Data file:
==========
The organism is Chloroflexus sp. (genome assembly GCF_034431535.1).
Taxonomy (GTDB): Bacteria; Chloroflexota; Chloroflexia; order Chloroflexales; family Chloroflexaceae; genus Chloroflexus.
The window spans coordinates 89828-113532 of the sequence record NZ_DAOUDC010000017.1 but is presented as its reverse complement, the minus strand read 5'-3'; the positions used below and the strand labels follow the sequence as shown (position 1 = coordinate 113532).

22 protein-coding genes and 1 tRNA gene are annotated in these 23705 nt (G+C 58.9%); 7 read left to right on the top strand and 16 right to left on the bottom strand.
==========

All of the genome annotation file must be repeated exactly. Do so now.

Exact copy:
The organism is Chloroflexus sp. (genome assembly GCF_034431535.1).
Taxonomy (GTDB): Bacteria; Chloroflexota; Chloroflexia; order Chloroflexales; family Chloroflexaceae; genus Chloroflexus.
The window spans coordinates 89828-113532 of the sequence record NZ_DAOUDC010000017.1 but is presented as its reverse complement, the minus strand read 5'-3'; the positions used below and the strand labels follow the sequence as shown (position 1 = coordinate 113532).

22 protein-coding genes and 1 tRNA gene are annotated in these 23705 nt (G+C 58.9%); 7 read left to right on the top strand and 16 right to left on the bottom strand.